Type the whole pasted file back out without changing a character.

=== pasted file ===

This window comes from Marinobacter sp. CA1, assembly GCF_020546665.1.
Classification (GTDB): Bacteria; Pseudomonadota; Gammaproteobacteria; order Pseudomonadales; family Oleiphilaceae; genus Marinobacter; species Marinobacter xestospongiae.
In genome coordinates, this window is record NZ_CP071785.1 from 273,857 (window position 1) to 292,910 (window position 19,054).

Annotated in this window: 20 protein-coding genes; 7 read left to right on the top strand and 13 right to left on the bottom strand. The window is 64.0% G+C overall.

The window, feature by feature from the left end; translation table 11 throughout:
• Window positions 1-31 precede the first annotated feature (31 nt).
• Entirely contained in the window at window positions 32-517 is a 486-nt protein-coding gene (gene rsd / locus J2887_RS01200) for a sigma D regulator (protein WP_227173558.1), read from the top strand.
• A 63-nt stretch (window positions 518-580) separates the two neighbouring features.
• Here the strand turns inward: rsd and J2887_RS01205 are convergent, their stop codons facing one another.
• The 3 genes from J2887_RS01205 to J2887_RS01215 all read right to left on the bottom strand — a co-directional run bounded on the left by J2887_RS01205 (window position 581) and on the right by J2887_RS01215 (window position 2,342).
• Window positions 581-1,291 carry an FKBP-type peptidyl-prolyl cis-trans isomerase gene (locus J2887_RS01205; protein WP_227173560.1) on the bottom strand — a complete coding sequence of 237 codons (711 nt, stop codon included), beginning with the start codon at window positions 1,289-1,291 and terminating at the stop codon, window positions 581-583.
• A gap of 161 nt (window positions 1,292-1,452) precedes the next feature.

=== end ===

This window comes from Marinobacter sp. CA1, assembly GCF_020546665.1.
Classification (GTDB): Bacteria; Pseudomonadota; Gammaproteobacteria; order Pseudomonadales; family Oleiphilaceae; genus Marinobacter; species Marinobacter xestospongiae.
In genome coordinates, this window is record NZ_CP071785.1 from 273,857 (window position 1) to 292,910 (window position 19,054).

Annotated in this window: 20 protein-coding genes; 7 read left to right on the top strand and 13 right to left on the bottom strand. The window is 64.0% G+C overall.

The window, feature by feature from the left end; translation table 11 throughout:
• Window positions 1-31 precede the first annotated feature (31 nt).
• Entirely contained in the window at window positions 32-517 is a 486-nt protein-coding gene (gene rsd / locus J2887_RS01200) for a sigma D regulator (protein WP_227173558.1), read from the top strand.
• A 63-nt stretch (window positions 518-580) separates the two neighbouring features.
• Here the strand turns inward: rsd and J2887_RS01205 are convergent, their stop codons facing one another.
• The 3 genes from J2887_RS01205 to J2887_RS01215 all read right to left on the bottom strand — a co-directional run bounded on the left by J2887_RS01205 (window position 581) and on the right by J2887_RS01215 (window position 2,342).
• Window positions 581-1,291 carry an FKBP-type peptidyl-prolyl cis-trans isomerase gene (locus J2887_RS01205; protein WP_227173560.1) on the bottom strand — a complete coding sequence of 237 codons (711 nt, stop codon included), beginning with the start codon at window positions 1,289-1,291 and terminating at the stop codon, window positions 581-583.
• A gap of 161 nt (window positions 1,292-1,452) precedes the next feature.